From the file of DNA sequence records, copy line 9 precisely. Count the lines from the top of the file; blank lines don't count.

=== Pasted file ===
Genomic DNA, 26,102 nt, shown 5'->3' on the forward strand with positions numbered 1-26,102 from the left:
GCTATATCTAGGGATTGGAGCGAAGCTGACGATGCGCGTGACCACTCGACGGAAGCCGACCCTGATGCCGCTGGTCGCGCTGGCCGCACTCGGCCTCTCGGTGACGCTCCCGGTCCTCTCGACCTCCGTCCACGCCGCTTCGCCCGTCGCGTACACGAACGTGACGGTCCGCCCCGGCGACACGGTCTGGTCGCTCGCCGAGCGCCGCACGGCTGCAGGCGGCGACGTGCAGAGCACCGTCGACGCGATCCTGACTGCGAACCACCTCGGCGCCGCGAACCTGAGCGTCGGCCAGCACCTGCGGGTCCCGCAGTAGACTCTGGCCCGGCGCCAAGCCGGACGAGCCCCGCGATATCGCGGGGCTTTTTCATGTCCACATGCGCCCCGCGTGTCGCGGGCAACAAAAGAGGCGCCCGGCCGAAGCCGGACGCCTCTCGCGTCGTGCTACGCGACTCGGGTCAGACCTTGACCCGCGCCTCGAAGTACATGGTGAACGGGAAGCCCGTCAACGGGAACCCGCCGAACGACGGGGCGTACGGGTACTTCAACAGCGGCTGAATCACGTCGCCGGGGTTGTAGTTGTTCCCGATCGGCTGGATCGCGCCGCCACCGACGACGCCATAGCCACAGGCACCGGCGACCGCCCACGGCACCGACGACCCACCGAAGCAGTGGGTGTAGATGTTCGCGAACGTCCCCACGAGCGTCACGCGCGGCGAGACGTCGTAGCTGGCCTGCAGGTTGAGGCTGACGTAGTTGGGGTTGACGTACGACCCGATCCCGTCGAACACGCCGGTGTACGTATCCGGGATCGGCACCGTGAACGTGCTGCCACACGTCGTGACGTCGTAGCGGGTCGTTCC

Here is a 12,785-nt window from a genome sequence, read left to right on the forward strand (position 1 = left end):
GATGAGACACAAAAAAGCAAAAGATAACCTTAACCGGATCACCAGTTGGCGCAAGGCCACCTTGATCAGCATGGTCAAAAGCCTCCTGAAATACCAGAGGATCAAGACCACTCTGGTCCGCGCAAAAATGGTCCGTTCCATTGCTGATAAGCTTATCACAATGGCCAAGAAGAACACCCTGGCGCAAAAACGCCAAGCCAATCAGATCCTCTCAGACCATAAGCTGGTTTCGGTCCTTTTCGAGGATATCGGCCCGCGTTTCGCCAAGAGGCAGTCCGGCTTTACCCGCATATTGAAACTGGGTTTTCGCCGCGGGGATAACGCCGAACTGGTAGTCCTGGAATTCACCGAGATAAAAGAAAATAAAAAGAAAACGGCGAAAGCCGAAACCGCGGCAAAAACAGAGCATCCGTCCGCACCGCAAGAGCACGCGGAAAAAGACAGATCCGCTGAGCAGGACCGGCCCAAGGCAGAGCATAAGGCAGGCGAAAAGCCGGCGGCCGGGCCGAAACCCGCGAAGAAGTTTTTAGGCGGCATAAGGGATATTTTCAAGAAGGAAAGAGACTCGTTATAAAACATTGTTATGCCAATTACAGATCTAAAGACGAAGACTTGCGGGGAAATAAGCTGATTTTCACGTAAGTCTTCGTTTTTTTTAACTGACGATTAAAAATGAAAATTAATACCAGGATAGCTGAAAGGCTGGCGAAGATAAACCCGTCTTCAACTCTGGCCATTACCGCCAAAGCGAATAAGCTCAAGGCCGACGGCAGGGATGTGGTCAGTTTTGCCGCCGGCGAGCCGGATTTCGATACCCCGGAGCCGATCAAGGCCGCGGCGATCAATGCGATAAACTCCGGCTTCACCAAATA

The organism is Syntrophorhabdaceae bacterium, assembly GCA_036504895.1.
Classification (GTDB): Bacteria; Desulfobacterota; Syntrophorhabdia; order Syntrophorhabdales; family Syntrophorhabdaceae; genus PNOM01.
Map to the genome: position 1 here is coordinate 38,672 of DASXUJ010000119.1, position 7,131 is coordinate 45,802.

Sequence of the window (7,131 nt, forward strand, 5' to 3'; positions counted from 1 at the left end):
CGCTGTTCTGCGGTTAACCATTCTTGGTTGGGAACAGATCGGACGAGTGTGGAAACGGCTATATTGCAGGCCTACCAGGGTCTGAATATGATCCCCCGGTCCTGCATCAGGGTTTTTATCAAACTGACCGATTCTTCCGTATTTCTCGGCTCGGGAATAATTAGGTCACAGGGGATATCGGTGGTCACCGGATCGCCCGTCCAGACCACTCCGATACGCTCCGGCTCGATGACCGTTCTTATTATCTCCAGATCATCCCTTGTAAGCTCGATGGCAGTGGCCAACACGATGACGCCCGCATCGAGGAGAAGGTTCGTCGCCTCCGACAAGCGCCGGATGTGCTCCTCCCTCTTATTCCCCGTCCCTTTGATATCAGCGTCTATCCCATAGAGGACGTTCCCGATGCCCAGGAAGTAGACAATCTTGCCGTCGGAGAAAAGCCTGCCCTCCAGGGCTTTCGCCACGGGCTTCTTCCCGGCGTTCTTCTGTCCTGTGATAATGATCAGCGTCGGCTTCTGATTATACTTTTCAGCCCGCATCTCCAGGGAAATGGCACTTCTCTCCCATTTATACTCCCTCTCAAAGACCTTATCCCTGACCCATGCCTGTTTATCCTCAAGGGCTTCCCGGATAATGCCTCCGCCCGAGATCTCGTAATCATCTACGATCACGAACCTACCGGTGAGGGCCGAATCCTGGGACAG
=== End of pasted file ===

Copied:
CGCTGTTCTGCGGTTAACCATTCTTGGTTGGGAACAGATCGGACGAGTGTGGAAACGGCTATATTGCAGGCCTACCAGGGTCTGAATATGATCCCCCGGTCCTGCATCAGGGTTTTTATCAAACTGACCGATTCTTCCGTATTTCTCGGCTCGGGAATAATTAGGTCACAGGGGATATCGGTGGTCACCGGATCGCCCGTCCAGACCACTCCGATACGCTCCGGCTCGATGACCGTTCTTATTATCTCCAGATCATCCCTTGTAAGCTCGATGGCAGTGGCCAACACGATGACGCCCGCATCGAGGAGAAGGTTCGTCGCCTCCGACAAGCGCCGGATGTGCTCCTCCCTCTTATTCCCCGTCCCTTTGATATCAGCGTCTATCCCATAGAGGACGTTCCCGATGCCCAGGAAGTAGACAATCTTGCCGTCGGAGAAAAGCCTGCCCTCCAGGGCTTTCGCCACGGGCTTCTTCCCGGCGTTCTTCTGTCCTGTGATAATGATCAGCGTCGGCTTCTGATTATACTTTTCAGCCCGCATCTCCAGGGAAATGGCACTTCTCTCCCATTTATACTCCCTCTCAAAGACCTTATCCCTGACCCATGCCTGTTTATCCTCAAGGGCTTCCCGGATAATGCCTCCGCCCGAGATCTCGTAATCATCTACGATCACGAACCTACCGGTGAGGGCCGAATCCTGGGACAG